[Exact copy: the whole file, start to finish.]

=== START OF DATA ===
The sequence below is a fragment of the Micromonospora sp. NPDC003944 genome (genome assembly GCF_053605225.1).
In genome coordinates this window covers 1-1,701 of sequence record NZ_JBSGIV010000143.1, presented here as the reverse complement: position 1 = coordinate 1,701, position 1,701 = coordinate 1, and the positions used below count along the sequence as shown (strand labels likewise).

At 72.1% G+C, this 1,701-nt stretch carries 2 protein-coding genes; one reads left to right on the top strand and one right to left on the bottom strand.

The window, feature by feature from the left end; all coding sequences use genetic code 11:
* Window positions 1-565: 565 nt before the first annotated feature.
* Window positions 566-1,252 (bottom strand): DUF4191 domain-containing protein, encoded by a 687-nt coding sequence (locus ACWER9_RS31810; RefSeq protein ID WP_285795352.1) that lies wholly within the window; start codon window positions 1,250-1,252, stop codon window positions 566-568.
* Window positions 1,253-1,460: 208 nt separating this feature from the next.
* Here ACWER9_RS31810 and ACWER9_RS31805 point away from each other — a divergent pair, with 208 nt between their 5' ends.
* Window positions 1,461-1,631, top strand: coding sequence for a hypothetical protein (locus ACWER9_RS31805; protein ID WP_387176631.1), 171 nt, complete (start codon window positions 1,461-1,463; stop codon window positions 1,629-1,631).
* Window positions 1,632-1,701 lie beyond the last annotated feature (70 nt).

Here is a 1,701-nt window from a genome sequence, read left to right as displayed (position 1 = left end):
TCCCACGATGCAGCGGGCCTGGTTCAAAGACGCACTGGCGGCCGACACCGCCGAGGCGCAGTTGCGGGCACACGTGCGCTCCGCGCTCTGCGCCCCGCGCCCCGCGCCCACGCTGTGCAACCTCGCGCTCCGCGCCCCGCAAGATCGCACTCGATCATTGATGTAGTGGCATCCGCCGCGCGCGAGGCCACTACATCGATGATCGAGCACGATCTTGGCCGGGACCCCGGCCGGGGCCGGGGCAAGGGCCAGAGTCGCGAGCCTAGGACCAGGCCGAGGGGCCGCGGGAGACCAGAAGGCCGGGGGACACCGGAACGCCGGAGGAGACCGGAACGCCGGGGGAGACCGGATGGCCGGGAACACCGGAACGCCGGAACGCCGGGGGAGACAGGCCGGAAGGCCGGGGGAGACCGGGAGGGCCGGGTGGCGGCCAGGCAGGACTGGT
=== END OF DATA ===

The sequence below is a fragment of the Micromonospora sp. NPDC003944 genome (genome assembly GCF_053605225.1).
In genome coordinates this window covers 1-1,701 of sequence record NZ_JBSGIV010000143.1, presented here as the reverse complement: position 1 = coordinate 1,701, position 1,701 = coordinate 1, and the positions used below count along the sequence as shown (strand labels likewise).

At 72.1% G+C, this 1,701-nt stretch carries 2 protein-coding genes; one reads left to right on the top strand and one right to left on the bottom strand.

The window, feature by feature from the left end; all coding sequences use genetic code 11:
* Window positions 1-565: 565 nt before the first annotated feature.
* Window positions 566-1,252 (bottom strand): DUF4191 domain-containing protein, encoded by a 687-nt coding sequence (locus ACWER9_RS31810; RefSeq protein ID WP_285795352.1) that lies wholly within the window; start codon window positions 1,250-1,252, stop codon window positions 566-568.
* Window positions 1,253-1,460: 208 nt separating this feature from the next.
* Here ACWER9_RS31810 and ACWER9_RS31805 point away from each other — a divergent pair, with 208 nt between their 5' ends.
* Window positions 1,461-1,631, top strand: coding sequence for a hypothetical protein (locus ACWER9_RS31805; protein ID WP_387176631.1), 171 nt, complete (start codon window positions 1,461-1,463; stop codon window positions 1,629-1,631).
* Window positions 1,632-1,701 lie beyond the last annotated feature (70 nt).

Here is a 1,701-nt window from a genome sequence, read left to right as displayed (position 1 = left end):
TCCCACGATGCAGCGGGCCTGGTTCAAAGACGCACTGGCGGCCGACACCGCCGAGGCGCAGTTGCGGGCACACGTGCGCTCCGCGCTCTGCGCCCCGCGCCCCGCGCCCACGCTGTGCAACCTCGCGCTCCGCGCCCCGCAAGATCGCACTCGATCATTGATGTAGTGGCATCCGCCGCGCGCGAGGCCACTACATCGATGATCGAGCACGATCTTGGCCGGGACCCCGGCCGGGGCCGGGGCAAGGGCCAGAGTCGCGAGCCTAGGACCAGGCCGAGGGGCCGCGGGAGACCAGAAGGCCGGGGGACACCGGAACGCCGGAGGAGACCGGAACGCCGGGGGAGACCGGATGGCCGGGAACACCGGAACGCCGGAACGCCGGGGGAGACAGGCCGGAAGGCCGGGGGAGACCGGGAGGGCCGGGTGGCGGCCAGGCAGGACTGGT